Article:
Don't you just love the look of homemade marshmallows? Cut into squares and dusted with powdered sugar, they look and taste so much better than their cylindrical grocery store cousins. Making them is probably easier than you think! I've never been a super hard core baker of things from scratch so when I say they're not too difficult to make, I mean it!
This DIY is based on a recipe from Joy of Baking
1 cup cold water, divided
3 - 1/4 ounce envelope unflavored gelatin
2 cups granulated white sugar
1 cup light corn syrup
1/4 teaspoon salt
2 teaspoons pure vanilla extract
4-5 cup confectioners' (powdered) sugar, sifted
Lightly butter, or spray with a non stick vegetable spray, the bottom of a 13x9x2-inch (33x23x5-cm) baking pan. Line the bottom of the pan with parchment paper. The vegetable spray helps the parchment paper stick to the pan more securely. Then sift about 3 tablespoons of confectioners' (powdered) sugar onto the bottom of the pan (this will help release the set marshmallow from the paper later on).
Place 1/2 cup cold water into the bowl of your electric mixer that is fitted with a whisk attachment. Sprinkle the gelatin over the water and let stand until gelatin softens, about 15 minutes.
Meanwhile, in a heavy two quart saucepan, place the sugar, corn syrup, salt, and remaining 1/2 cup cold water. Stir over medium heat until sugar dissolves and the mixture comes to a boil. Cover the saucepan with a lid and let boil for about three minutes to allow any sugar crystals to dissolve from the sides of the saucepan. Then the recipe says to remove the lid and attach a candy thermometer to the side of the pan. Increase heat to high and boil, without stirring, until the syrup reaches 240 degrees F, about 10 minutes. I don't have a candy thermometer so I just set a timer for 10 minutes and then removed the syrup from the heat and it turned out fine.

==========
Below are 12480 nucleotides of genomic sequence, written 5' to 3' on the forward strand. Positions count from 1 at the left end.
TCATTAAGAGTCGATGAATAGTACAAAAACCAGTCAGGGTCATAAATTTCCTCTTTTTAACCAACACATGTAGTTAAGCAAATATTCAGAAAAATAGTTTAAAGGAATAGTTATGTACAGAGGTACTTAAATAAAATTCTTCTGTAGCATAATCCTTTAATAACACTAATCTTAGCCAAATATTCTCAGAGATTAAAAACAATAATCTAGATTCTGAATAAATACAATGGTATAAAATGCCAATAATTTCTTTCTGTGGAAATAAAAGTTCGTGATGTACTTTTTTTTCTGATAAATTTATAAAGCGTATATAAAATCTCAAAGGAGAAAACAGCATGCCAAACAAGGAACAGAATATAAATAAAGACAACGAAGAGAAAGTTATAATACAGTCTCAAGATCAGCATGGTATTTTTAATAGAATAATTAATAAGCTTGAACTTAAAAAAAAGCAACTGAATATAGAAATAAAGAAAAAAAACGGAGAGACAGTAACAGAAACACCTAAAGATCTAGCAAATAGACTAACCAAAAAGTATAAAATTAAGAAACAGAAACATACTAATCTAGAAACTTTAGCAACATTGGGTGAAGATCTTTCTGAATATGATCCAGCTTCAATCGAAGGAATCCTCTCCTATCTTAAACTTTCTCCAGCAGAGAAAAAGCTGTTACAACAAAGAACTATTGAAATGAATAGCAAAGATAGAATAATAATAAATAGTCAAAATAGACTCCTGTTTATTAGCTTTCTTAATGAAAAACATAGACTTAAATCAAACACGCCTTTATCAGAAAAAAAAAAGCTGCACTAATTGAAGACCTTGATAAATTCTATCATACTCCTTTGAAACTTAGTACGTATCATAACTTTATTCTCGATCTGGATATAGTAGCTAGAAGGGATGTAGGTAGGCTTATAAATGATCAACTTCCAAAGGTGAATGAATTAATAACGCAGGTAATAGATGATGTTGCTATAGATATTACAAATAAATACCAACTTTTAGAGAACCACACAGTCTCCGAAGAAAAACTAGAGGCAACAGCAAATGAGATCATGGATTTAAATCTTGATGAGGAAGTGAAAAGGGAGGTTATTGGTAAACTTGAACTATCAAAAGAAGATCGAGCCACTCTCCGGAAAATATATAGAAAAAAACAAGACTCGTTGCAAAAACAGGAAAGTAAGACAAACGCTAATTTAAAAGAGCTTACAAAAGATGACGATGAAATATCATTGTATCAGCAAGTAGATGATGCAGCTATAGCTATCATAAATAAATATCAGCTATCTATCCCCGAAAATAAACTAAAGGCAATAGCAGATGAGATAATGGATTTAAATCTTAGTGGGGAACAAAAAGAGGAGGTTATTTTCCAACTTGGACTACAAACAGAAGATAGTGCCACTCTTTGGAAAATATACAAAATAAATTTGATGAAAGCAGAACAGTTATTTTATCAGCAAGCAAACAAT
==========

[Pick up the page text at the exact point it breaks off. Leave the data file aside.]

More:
With mixer running at low speed, slowly pour the hot syrup into the gelatin mixture in a thin stream down the side of the bowl.
Gradually increase the speed to high and beat until mixture has tripled in volume and is very thick and stiff, about 10 minutes (looks like thick marshmallow cream). Add vanilla extract and beat to combine, about 30 seconds longer.
Scrape marshmallow mixture into the prepared pan and spread with a rubber spatula. To say that this mixture is sticky is an understatement so just smooth it out as best as you can. Dust the top of the marshmallow with another 3 tablespoons of confectioners' sugar and let stand, uncovered, at room temperature until set, about 12 hours.
Remove the marshmallow from the pan by first running a small sharp knife around the edge of the marshmallow to loosen it from the pan. Invert the pan onto a large cutting board that has been dusted with confectioners' sugar. You will have to use your fingers to help loosen the marshmallow from the pan. Peel off the parchment paper (the marshmallow will be sticky) and dust the top of the marshmallow with confectioners' sugar.
Cut the marshmallow into squares using clean kitchen scissors, a pizza roller or a sharp knife. Dip the cut sides of the marshmallows in additional confectioners' sugar. Shake off excess sugar and store the marshmallows in an airtight container, at room temperature, for up to two weeks.